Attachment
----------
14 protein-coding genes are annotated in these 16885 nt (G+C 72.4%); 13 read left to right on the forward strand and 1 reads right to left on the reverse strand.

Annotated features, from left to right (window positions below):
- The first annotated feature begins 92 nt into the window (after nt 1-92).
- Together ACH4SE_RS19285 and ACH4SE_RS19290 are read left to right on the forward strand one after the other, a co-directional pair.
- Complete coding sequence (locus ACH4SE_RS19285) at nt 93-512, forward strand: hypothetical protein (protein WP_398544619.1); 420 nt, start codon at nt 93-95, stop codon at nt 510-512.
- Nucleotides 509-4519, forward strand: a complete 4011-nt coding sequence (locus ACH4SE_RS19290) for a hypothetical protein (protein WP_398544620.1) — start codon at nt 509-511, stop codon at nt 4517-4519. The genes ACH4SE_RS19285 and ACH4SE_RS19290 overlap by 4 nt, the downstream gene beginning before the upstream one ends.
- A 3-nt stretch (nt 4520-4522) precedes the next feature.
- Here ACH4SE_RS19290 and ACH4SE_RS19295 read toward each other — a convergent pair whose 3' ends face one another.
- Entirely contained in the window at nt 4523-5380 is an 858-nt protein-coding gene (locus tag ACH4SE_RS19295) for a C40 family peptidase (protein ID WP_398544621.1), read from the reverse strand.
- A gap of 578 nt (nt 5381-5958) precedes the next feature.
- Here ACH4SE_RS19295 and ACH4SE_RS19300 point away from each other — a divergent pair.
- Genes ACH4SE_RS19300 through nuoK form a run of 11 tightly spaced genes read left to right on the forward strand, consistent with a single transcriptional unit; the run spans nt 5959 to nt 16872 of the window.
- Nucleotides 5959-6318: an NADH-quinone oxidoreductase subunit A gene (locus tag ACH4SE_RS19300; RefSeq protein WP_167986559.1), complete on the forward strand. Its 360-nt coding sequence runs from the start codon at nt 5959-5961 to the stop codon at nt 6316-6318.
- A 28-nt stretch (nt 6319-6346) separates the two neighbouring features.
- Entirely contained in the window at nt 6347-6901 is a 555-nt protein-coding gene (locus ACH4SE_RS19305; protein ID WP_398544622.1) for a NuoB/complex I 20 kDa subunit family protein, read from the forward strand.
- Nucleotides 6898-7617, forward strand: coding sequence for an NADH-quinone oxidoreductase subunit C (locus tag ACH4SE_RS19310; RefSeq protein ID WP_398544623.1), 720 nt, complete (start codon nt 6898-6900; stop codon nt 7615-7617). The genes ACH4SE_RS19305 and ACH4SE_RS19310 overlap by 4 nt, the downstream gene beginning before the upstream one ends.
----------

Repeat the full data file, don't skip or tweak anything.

14 protein-coding genes are annotated in these 16885 nt (G+C 72.4%); 13 read left to right on the forward strand and 1 reads right to left on the reverse strand.

Annotated features, from left to right (window positions below):
- The first annotated feature begins 92 nt into the window (after nt 1-92).
- Together ACH4SE_RS19285 and ACH4SE_RS19290 are read left to right on the forward strand one after the other, a co-directional pair.
- Complete coding sequence (locus ACH4SE_RS19285) at nt 93-512, forward strand: hypothetical protein (protein WP_398544619.1); 420 nt, start codon at nt 93-95, stop codon at nt 510-512.
- Nucleotides 509-4519, forward strand: a complete 4011-nt coding sequence (locus ACH4SE_RS19290) for a hypothetical protein (protein WP_398544620.1) — start codon at nt 509-511, stop codon at nt 4517-4519. The genes ACH4SE_RS19285 and ACH4SE_RS19290 overlap by 4 nt, the downstream gene beginning before the upstream one ends.
- A 3-nt stretch (nt 4520-4522) precedes the next feature.
- Here ACH4SE_RS19290 and ACH4SE_RS19295 read toward each other — a convergent pair whose 3' ends face one another.
- Entirely contained in the window at nt 4523-5380 is an 858-nt protein-coding gene (locus tag ACH4SE_RS19295) for a C40 family peptidase (protein ID WP_398544621.1), read from the reverse strand.
- A gap of 578 nt (nt 5381-5958) precedes the next feature.
- Here ACH4SE_RS19295 and ACH4SE_RS19300 point away from each other — a divergent pair.
- Genes ACH4SE_RS19300 through nuoK form a run of 11 tightly spaced genes read left to right on the forward strand, consistent with a single transcriptional unit; the run spans nt 5959 to nt 16872 of the window.
- Nucleotides 5959-6318: an NADH-quinone oxidoreductase subunit A gene (locus tag ACH4SE_RS19300; RefSeq protein WP_167986559.1), complete on the forward strand. Its 360-nt coding sequence runs from the start codon at nt 5959-5961 to the stop codon at nt 6316-6318.
- A 28-nt stretch (nt 6319-6346) separates the two neighbouring features.
- Entirely contained in the window at nt 6347-6901 is a 555-nt protein-coding gene (locus ACH4SE_RS19305; protein ID WP_398544622.1) for a NuoB/complex I 20 kDa subunit family protein, read from the forward strand.
- Nucleotides 6898-7617, forward strand: coding sequence for an NADH-quinone oxidoreductase subunit C (locus tag ACH4SE_RS19310; RefSeq protein ID WP_398544623.1), 720 nt, complete (start codon nt 6898-6900; stop codon nt 7615-7617). The genes ACH4SE_RS19305 and ACH4SE_RS19310 overlap by 4 nt, the downstream gene beginning before the upstream one ends.